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Michael E. DeBakey VA Medical Center - Houston, Texas

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Comprehensive Reference Book for Treatment of Parkinson's Disease Published by Houston VA Experts

February 14, 2008

HOUSTON – Parkinson’s disease experts at the Michael E. DeBakey VA Medical Center (MEDVAMC) recently published Neurorehabilitation in Parkinson’s Disease: An Evidence-Based Treatment Model, a comprehensive theoretical and clinical reference for the treatment of patients with Parkinson’s disease.

Marilyn Trail, M.O.T., O.T.R. and Eugene C. Lai, M.D., Ph.D., along with Elizabeth Protas, P.T., Ph.D., interim dean, School of Health Sciences, University of Texas Medical Branch in Galveston and other internationally recognized experts, bring together the discussion of theoretical approaches with the actual clinical treatment of patients suffering from Parkinson’s disease. The clinical case studies and vignettes highlight evidence-based practice and provide practitioners with clinically relevant tools for treatment.

In addition to providing comprehensive treatment models for occupational therapy, physical therapy, and speech-language pathology, this book contains chapters devoted to psychosocial issues affecting patients with Parkinson’s disease, assistive technology specifically for patients with Parkinson’s disease, and home programs for physical therapy, occupational therapy, and speech-language pathology that will be valuable aids for clinicians working with this patient population.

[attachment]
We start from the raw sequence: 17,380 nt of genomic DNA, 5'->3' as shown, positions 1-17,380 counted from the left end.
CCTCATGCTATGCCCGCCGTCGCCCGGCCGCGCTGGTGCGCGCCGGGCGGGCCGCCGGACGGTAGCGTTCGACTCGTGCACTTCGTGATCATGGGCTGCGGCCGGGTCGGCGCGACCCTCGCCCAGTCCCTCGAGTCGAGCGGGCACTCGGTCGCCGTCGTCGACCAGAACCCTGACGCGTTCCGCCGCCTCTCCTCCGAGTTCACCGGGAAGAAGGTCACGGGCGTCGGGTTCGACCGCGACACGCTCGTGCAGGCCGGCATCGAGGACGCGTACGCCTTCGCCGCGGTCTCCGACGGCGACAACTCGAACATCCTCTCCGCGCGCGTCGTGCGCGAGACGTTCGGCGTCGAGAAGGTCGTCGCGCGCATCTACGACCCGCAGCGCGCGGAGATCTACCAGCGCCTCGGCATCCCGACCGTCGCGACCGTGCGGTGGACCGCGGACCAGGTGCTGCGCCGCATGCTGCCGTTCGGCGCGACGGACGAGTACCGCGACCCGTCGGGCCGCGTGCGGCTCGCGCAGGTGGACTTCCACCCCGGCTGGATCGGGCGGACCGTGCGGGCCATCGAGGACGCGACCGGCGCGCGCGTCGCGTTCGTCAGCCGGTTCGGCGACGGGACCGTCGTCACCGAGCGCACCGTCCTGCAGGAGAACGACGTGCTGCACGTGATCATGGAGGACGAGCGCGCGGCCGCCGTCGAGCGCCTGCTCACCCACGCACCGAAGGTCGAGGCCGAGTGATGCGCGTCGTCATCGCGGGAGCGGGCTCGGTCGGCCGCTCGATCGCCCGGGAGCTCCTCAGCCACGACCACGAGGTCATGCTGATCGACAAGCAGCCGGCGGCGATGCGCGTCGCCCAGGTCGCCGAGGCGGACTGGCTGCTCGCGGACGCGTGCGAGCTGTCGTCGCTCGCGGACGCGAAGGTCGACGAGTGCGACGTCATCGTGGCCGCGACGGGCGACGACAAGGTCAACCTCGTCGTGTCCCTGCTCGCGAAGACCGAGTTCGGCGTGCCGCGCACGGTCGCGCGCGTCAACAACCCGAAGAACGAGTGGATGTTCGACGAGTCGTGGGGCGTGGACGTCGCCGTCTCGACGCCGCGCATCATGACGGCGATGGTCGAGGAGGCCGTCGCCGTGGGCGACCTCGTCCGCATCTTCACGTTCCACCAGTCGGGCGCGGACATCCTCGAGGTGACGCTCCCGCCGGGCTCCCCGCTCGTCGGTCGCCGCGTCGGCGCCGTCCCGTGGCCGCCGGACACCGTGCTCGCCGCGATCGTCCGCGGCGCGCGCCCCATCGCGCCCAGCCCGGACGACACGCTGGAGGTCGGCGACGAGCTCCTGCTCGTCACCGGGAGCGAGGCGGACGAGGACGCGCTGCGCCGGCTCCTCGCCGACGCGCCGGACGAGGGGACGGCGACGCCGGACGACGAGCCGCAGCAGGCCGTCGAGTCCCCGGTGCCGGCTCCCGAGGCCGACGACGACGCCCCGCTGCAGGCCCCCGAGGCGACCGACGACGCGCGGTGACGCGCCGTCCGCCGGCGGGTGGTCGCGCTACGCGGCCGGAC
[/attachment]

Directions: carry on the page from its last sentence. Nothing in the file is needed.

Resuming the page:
Trail is the co-associate director of Education for the Parkinson’s Disease Research, Education and Clinical Center (PADRECC) at the MEDVAMC and an assistant professor of Neurology at Baylor College of Medicine in Houston, Texas. She received a Bachelor of Arts in anthropology from the University of Oklahoma and a Master of Occupational Therapy from Texas Woman’s University. She has years of experience mentoring graduate students in treatment of patients with Parkinson’s disease and amyotrophic lateral sclerosis in the clinical setting. Trail’s research interests concern quality of life and activity in Parkinson’s disease patients, and she is the principle investigator on several projects related to these issues.

Lai is the director of the PADRECC at the MEDVAMC and a professor of Neurology at Baylor College of Medicine.  He received a Bachelor of Science in biochemistry from the University of Wisconsin and has a doctorate in biochemistry from the University of Washington. He then studied medicine at Baylor College of Medicine and completed his neurology residency training at Baylor College of Medicine-affiliated hospitals in Houston. He is a clinician-scientist who has special interests in the causes and treatments of neurodegenerative diseases, such as Parkinson’s disease, Alzheimer’s disease, and amyotrophic lateral sclerosis. He also has expertise in the assessment of motor function and quality of life. Lai is the principal investigator or co-investigator of many clinical research studies. He has more than one hundred scientific publications and abstracts and has lectured widely on topics in neurodegenerative diseases.

The VA took a major step toward improving patient care and pursuing a cure for Parkinson’s disease by establishing six PADRECCs, one at the MEDVAMC in Houston. Operating as a national consortium, each PADRECC conducts research covering basic biomedicine, rehabilitation, health services delivery, and clinical trials.  Each is participating in a landmark clinical trial to assess the effectiveness of surgical implantation of deep brain stimulators in reducing the symptoms of Parkinson’s disease.

The National Parkinson Foundation, Inc. estimates that up to 1.5 million Americans have Parkinson’s disease and that approximately 50,000 new cases are diagnosed each year. VA medical centers treat at least 40,000 Parkinson’s disease patients every year.

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